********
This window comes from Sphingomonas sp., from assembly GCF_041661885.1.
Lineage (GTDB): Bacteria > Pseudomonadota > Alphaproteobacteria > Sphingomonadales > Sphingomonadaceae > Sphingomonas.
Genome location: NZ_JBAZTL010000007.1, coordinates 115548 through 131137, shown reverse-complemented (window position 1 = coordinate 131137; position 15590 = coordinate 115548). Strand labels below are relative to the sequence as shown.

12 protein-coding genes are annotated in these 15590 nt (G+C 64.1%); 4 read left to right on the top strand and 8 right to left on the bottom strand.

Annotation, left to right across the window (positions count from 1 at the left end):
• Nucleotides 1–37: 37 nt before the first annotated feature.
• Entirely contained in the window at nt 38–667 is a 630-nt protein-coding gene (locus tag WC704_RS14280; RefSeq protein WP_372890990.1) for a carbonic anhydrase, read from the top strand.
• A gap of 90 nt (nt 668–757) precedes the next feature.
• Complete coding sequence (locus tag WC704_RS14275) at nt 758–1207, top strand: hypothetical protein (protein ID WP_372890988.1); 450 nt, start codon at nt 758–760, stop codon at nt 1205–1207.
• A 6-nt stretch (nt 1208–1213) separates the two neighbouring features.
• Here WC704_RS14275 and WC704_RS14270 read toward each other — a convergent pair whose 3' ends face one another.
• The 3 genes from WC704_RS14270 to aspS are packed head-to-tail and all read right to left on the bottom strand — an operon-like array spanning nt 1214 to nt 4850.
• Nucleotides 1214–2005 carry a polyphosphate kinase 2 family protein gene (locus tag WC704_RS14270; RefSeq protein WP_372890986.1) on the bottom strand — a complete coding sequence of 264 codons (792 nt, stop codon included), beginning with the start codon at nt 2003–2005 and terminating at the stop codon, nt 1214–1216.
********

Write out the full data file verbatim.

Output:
This window comes from Sphingomonas sp., from assembly GCF_041661885.1.
Lineage (GTDB): Bacteria > Pseudomonadota > Alphaproteobacteria > Sphingomonadales > Sphingomonadaceae > Sphingomonas.
Genome location: NZ_JBAZTL010000007.1, coordinates 115548 through 131137, shown reverse-complemented (window position 1 = coordinate 131137; position 15590 = coordinate 115548). Strand labels below are relative to the sequence as shown.

12 protein-coding genes are annotated in these 15590 nt (G+C 64.1%); 4 read left to right on the top strand and 8 right to left on the bottom strand.

Annotation, left to right across the window (positions count from 1 at the left end):
• Nucleotides 1–37: 37 nt before the first annotated feature.
• Entirely contained in the window at nt 38–667 is a 630-nt protein-coding gene (locus tag WC704_RS14280; RefSeq protein WP_372890990.1) for a carbonic anhydrase, read from the top strand.
• A gap of 90 nt (nt 668–757) precedes the next feature.
• Complete coding sequence (locus tag WC704_RS14275) at nt 758–1207, top strand: hypothetical protein (protein ID WP_372890988.1); 450 nt, start codon at nt 758–760, stop codon at nt 1205–1207.
• A 6-nt stretch (nt 1208–1213) separates the two neighbouring features.
• Here WC704_RS14275 and WC704_RS14270 read toward each other — a convergent pair whose 3' ends face one another.
• The 3 genes from WC704_RS14270 to aspS are packed head-to-tail and all read right to left on the bottom strand — an operon-like array spanning nt 1214 to nt 4850.
• Nucleotides 1214–2005 carry a polyphosphate kinase 2 family protein gene (locus tag WC704_RS14270; RefSeq protein WP_372890986.1) on the bottom strand — a complete coding sequence of 264 codons (792 nt, stop codon included), beginning with the start codon at nt 2003–2005 and terminating at the stop codon, nt 1214–1216.